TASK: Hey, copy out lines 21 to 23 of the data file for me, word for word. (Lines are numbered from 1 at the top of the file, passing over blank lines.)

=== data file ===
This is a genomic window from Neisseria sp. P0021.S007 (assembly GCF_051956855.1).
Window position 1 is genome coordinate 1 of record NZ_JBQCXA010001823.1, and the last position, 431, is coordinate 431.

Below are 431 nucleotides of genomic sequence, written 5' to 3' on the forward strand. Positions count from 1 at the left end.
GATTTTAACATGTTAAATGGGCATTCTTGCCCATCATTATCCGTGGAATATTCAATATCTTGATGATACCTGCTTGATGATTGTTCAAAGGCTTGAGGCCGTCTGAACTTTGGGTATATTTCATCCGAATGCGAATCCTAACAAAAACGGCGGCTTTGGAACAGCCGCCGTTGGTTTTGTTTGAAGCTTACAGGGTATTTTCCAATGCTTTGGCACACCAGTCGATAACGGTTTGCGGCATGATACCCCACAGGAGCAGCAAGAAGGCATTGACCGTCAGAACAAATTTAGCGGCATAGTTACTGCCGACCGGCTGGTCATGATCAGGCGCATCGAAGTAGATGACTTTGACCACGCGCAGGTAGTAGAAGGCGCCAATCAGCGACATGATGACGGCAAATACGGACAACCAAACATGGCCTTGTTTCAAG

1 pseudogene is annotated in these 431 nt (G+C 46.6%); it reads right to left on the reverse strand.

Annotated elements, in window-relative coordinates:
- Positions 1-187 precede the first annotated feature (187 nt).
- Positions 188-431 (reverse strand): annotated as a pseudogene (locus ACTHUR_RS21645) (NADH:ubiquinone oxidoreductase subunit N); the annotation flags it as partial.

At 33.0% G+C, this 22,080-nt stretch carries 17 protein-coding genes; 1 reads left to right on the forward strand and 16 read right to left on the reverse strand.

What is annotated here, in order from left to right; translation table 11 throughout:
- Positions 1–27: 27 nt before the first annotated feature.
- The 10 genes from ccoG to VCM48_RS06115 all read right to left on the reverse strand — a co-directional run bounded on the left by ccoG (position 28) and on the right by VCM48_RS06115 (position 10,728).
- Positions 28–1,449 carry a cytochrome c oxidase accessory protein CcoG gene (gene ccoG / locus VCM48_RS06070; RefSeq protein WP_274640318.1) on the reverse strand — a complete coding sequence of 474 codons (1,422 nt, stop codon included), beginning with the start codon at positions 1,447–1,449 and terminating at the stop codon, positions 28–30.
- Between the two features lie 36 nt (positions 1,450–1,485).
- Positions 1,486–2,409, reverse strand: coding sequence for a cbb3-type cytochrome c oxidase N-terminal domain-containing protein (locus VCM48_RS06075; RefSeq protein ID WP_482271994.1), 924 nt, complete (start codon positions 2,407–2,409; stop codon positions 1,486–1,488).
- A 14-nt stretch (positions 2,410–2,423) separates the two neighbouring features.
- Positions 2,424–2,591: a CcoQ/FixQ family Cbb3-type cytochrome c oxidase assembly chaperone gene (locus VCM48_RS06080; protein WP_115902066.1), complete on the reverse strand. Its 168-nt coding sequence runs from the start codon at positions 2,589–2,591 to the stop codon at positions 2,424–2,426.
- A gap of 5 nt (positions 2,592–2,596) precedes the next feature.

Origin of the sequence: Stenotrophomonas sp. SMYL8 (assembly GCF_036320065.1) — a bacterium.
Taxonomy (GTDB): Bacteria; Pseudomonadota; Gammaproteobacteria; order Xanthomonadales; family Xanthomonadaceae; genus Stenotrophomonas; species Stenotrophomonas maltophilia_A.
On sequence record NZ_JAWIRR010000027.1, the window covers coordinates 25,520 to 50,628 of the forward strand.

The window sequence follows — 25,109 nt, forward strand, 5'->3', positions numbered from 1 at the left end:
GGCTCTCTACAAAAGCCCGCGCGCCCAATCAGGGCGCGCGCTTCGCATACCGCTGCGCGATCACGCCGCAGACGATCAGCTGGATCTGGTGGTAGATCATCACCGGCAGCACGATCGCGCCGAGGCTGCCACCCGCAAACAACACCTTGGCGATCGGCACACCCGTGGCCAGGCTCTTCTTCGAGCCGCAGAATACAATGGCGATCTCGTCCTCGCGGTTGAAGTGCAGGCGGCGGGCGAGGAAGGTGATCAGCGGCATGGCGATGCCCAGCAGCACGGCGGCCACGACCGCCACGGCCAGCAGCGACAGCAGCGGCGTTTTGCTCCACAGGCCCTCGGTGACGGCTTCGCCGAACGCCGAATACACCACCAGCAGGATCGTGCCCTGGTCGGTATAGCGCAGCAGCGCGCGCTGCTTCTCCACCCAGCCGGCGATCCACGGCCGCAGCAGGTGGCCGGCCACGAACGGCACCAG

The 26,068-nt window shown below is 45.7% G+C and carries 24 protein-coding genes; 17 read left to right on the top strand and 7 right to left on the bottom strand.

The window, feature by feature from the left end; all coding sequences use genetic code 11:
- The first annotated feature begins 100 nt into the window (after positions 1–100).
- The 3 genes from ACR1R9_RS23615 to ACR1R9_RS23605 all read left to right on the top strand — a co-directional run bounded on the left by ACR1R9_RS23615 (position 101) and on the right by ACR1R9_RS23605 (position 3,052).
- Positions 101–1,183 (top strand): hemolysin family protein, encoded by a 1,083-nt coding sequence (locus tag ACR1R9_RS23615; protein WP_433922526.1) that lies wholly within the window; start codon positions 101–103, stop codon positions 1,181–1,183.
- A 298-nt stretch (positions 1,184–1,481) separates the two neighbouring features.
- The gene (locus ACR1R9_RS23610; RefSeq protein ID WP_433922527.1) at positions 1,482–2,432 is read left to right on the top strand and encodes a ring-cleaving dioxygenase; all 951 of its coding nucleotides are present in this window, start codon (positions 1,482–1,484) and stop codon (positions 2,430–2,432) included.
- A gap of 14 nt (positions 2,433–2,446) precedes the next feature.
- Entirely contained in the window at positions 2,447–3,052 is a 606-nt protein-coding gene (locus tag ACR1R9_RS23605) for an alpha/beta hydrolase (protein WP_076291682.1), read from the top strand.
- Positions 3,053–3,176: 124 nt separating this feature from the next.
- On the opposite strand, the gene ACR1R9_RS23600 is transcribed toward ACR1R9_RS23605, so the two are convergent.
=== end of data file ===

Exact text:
On sequence record NZ_JAWIRR010000027.1, the window covers coordinates 25,520 to 50,628 of the forward strand.

The window sequence follows — 25,109 nt, forward strand, 5'->3', positions numbered from 1 at the left end:
GGCTCTCTACAAAAGCCCGCGCGCCCAATCAGGGCGCGCGCTTCGCATACCGCTGCGCGATCACGCCGCAGACGATCAGCTGGATCTGGTGGTAGATCATCACCGGCAGCACGATCGCGCCGAGGCTGCCACCCGCAAACAACACCTTGGCGATCGGCACACCCGTGGCCAGGCTCTTCTTCGAGCCGCAGAATACAATGGCGATCTCGTCCTCGCGGTTGAAGTGCAGGCGGCGGGCGAGGAAGGTGATCAGCGGCATGGCGATGCCCAGCAGCACGGCGGCCACGACCGCCACGGCCAGCAGCGACAGCAGCGGCGTTTTGCTCCACAGGCCCTCGGTGACGGCTTCGCCGAACGCCGAATACACCACCAGCAGGATCGTGCCCTGGTCGGTATAGCGCAGCAGCGCGCGCTGCTTCTCCACCCAGCCGGCGATCCACGGCCGCAGCAGGTGGCCGGCCACGAACGGCACCAG